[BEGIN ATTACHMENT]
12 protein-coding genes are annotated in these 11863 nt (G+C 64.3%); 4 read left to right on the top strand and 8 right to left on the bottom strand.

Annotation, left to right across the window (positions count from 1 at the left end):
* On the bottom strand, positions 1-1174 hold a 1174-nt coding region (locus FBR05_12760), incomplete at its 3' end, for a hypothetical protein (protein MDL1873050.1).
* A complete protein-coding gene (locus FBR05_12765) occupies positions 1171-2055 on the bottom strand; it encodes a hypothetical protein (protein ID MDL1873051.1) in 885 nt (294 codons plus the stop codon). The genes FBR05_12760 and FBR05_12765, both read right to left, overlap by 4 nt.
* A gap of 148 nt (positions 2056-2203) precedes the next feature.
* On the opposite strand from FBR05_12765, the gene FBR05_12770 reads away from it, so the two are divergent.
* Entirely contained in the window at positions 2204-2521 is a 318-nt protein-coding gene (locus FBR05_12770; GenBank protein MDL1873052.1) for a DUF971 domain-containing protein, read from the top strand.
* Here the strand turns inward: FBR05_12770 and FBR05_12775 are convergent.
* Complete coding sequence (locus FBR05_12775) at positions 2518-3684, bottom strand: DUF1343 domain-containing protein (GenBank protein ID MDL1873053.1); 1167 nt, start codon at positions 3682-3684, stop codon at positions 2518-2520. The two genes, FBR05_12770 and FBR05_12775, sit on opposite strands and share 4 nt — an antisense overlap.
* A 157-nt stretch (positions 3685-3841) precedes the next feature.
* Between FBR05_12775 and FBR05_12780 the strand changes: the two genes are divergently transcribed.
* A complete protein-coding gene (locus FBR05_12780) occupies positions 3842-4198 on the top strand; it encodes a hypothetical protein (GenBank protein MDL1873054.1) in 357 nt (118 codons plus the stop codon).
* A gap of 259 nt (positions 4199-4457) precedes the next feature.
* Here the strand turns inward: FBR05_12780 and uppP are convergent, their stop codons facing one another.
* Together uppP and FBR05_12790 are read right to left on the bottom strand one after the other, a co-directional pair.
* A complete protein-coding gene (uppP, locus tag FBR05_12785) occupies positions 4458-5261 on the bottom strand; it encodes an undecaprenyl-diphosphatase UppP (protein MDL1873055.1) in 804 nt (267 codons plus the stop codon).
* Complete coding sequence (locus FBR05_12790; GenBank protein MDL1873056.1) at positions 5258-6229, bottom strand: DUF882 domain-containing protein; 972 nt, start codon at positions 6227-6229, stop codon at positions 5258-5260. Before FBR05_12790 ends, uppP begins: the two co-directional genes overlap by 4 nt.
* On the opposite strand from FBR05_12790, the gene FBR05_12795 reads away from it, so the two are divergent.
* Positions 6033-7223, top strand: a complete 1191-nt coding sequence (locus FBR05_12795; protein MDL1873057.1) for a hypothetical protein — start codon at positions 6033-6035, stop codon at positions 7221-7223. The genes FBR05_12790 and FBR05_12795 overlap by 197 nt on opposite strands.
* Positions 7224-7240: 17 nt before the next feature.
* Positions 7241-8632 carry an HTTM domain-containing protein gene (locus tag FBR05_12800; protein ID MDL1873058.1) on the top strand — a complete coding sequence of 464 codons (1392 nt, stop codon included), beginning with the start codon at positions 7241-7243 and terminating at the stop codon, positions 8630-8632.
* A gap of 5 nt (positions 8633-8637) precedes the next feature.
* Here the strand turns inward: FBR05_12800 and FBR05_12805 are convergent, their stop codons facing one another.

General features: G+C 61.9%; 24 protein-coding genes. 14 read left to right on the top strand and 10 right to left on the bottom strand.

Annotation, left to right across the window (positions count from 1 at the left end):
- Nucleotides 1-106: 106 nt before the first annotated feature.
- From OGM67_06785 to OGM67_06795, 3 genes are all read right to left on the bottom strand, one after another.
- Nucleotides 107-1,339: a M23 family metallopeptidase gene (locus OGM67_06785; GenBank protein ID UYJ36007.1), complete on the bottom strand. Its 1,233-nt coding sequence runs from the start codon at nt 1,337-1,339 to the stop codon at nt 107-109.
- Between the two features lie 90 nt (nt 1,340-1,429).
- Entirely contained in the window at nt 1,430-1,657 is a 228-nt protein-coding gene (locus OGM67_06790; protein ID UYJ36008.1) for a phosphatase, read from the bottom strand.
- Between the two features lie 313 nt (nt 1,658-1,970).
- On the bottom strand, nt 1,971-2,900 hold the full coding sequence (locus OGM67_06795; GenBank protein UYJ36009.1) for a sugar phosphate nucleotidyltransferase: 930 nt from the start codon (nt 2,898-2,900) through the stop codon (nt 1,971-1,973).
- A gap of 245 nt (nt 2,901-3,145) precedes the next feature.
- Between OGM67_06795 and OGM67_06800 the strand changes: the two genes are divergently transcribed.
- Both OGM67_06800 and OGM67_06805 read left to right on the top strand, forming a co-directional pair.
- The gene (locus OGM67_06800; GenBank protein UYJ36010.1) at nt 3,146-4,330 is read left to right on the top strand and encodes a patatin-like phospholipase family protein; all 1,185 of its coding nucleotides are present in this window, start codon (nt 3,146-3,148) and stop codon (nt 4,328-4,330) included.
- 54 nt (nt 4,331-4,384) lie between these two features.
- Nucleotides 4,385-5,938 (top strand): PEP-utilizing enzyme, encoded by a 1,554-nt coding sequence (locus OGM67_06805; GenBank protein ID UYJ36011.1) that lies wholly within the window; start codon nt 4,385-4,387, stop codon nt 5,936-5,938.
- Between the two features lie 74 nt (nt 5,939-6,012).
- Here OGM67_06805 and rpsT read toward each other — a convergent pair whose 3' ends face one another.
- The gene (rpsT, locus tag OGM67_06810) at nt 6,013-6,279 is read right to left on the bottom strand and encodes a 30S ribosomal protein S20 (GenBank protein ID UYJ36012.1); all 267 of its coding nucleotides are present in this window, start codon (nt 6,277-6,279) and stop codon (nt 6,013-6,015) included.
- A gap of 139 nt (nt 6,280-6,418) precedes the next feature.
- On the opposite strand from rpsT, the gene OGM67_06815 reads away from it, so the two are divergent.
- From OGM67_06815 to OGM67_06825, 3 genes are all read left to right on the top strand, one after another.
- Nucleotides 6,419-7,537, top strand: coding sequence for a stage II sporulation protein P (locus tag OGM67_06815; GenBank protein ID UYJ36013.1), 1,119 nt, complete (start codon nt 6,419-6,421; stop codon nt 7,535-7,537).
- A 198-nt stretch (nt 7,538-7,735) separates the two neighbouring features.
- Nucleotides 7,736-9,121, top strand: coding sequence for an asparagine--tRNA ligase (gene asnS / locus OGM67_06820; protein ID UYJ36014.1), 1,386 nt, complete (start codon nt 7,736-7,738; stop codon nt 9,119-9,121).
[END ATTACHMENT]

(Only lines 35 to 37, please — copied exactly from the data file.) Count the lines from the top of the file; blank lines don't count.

- Both OGM67_06800 and OGM67_06805 read left to right on the top strand, forming a co-directional pair.
- The gene (locus OGM67_06800; GenBank protein UYJ36010.1) at nt 3,146-4,330 is read left to right on the top strand and encodes a patatin-like phospholipase family protein; all 1,185 of its coding nucleotides are present in this window, start codon (nt 3,146-3,148) and stop codon (nt 4,328-4,330) included.
- 54 nt (nt 4,331-4,384) lie between these two features.